The year is still young. Set your business priorities now
New Year’s resolutions are a common way to set goals for a year. Unfortunately, they’re seldom achieved. Back in 2007, a University of Hertfordshire study found that 88% of people who made New Year’s resolutions failed to achieve them, and there is no reason to believe the situation has improved.
If you make the shift to reconsidering your priorities, however, you’re more likely to see results—especially in times of uncertainty. An unachieved resolution creates a sense of failure; focussing on priorities, in contrast, helps you to remember what’s truly important whilst allowing for flexibility.
It seems likely there is another difficult year ahead politically and economically. In our experience, mid-market businesses can still enjoy stability and growth if they focus on some or all of these priorities.
This is not an issue to consider occasionally; it should be a priority you revisit regularly. Because research shows that lack of job satisfaction is one the main reasons people leave their jobs. Replacing people is more difficult than ever, so in 2023 prioritise job satisfaction issues before they become…an issue. Here is what to focus on:
First, job satisfaction can be significantly boosted by providing efficient, easy-to-use systems and processes. Automating energy-sapping and repetitive jobs allows your best people to spend more time on things that matter and to enjoy their work more. It’s not something that can be done overnight; it’s a process in and of itself. For guidance, see our CEO’s briefing on creating an IT strategy for growth. See also our report, Do you actually need an ERP project?
Second, consider whether your people would favour more hybrid working. Here is a straightforward, three-step plan to ensure you’re taking into account the employee’s point of view.
Third, be realistic about pay. In 2023, your key people may be struggling with the cost of living. People will start quitting jobs, even jobs they love, simply because they have to pay the bills. So ensure your best people are appropriately compensated before they complain by resigning.
We prefer not to have a doom-and-gloom outlook. But the evidence does show that an average company is affected by a serious calamity every three to five years. And if you’re not prepared, it could have a major reputational impact—or even spell the end of your business.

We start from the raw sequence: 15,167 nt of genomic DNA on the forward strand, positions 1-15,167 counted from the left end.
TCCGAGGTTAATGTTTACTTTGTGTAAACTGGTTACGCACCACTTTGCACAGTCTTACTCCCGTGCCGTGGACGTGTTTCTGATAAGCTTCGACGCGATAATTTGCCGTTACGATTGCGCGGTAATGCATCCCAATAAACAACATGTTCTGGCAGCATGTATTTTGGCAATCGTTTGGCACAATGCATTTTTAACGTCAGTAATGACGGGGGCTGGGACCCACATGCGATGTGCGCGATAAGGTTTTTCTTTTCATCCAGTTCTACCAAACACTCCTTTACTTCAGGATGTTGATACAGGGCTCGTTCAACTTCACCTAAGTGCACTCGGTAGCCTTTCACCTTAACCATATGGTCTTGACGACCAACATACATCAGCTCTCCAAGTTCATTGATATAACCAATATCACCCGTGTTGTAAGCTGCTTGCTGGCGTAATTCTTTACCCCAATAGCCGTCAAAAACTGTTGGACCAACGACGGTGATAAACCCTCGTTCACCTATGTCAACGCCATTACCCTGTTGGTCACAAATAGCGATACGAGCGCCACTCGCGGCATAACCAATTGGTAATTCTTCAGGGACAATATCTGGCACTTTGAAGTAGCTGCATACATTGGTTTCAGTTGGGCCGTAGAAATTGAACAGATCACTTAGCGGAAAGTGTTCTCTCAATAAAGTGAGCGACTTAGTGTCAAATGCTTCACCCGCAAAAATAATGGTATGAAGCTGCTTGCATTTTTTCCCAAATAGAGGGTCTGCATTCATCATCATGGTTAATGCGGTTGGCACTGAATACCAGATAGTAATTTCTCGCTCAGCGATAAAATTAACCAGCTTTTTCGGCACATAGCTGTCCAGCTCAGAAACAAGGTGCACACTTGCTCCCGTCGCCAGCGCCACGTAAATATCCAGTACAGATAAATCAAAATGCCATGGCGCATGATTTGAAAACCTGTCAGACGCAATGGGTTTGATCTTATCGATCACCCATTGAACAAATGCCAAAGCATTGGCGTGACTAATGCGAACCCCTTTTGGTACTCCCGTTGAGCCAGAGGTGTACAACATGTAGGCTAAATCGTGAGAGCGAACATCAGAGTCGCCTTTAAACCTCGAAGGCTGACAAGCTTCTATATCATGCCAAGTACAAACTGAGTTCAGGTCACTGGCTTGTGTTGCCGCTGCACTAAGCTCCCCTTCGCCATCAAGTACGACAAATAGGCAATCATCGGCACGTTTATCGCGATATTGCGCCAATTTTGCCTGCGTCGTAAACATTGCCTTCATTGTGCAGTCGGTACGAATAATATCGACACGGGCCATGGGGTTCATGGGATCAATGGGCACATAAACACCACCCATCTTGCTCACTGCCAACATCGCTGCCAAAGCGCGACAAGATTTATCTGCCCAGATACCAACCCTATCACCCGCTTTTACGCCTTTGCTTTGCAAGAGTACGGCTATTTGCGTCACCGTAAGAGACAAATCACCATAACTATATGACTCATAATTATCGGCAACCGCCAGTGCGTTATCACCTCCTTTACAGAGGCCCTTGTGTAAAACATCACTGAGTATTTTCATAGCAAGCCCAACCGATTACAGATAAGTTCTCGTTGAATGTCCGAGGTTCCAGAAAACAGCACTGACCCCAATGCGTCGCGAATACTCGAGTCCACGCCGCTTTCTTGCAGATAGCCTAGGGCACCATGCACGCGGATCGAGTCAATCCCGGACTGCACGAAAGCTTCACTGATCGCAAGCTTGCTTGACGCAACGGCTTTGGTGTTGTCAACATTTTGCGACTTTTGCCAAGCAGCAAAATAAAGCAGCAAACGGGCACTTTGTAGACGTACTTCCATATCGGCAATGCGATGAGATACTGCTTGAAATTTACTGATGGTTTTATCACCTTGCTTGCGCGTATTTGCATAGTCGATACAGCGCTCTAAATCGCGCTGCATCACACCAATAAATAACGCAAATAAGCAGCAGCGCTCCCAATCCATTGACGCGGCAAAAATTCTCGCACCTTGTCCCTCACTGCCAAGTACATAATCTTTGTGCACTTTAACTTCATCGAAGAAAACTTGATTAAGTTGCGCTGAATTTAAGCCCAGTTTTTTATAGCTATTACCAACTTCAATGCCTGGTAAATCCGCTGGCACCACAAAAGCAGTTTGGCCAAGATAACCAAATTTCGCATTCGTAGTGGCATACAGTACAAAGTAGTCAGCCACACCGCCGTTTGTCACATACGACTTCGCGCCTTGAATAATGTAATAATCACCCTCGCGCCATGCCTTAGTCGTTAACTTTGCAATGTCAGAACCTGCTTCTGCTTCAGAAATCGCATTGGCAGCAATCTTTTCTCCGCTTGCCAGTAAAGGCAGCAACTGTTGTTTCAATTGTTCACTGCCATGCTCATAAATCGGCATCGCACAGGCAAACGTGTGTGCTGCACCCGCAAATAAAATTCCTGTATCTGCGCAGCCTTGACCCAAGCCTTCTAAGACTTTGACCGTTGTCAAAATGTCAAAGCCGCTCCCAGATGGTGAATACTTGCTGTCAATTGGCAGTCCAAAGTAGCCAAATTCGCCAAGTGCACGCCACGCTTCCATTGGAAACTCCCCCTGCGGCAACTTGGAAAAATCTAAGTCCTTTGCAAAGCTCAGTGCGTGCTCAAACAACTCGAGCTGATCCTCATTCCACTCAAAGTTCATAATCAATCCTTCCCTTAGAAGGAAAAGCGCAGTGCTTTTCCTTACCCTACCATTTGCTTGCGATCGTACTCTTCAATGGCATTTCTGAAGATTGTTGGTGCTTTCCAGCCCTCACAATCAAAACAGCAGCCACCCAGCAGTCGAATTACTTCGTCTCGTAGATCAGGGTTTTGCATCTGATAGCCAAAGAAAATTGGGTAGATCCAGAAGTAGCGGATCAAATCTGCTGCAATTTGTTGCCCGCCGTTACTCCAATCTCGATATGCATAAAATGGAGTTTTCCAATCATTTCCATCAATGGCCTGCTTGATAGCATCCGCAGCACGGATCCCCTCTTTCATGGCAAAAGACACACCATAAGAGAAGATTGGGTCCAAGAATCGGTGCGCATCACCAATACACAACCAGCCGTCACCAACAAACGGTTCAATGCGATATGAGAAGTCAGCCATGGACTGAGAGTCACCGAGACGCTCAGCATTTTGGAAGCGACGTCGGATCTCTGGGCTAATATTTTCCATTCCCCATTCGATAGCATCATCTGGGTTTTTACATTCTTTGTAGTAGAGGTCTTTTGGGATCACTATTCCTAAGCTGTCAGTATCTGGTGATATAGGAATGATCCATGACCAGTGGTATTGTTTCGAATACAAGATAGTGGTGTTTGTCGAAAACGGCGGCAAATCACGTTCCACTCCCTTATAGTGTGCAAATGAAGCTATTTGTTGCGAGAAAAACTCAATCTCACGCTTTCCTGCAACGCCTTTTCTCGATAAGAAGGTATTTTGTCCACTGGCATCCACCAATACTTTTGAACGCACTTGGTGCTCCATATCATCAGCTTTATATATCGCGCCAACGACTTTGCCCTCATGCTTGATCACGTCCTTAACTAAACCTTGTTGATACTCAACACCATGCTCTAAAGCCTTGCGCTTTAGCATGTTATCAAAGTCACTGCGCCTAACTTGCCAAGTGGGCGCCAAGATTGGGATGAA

You should be revisiting your business continuity plan at least once a quarter to ensure it still makes sense. Is it absolutely clear who is responsible for what if (and when) there is a problem? Does it contain all the elements you need to keep your business up and running?
If you don’t yet have a business continuity plan, you’d better get started. Here is our tried-and-tested advice on how to objectively assess the risks to your business and plan accordingly. [CEO’s Briefing: IT Risks, Compliance, and Security]
Look after yourself and your team
The term ‘self-care’ can suggest incense and chanting, but the fact is that taking care of yourself and those around you must be a priority.
In the aftermath of the pandemic, the physical and mental health of CEOs has become an area of interest and study—see these informative articles in the Harvard Business School Journal and Sweden’s Institute for Management Development. So it makes sense to look after yourself, both for your own health and that of your company. You simply can’t run up a business when you and your leadership team are run down.
If you want to make your priorities stick, they need to be other peoples’ priorities as well. Create your list, commit yourself, and communicate it widely and often.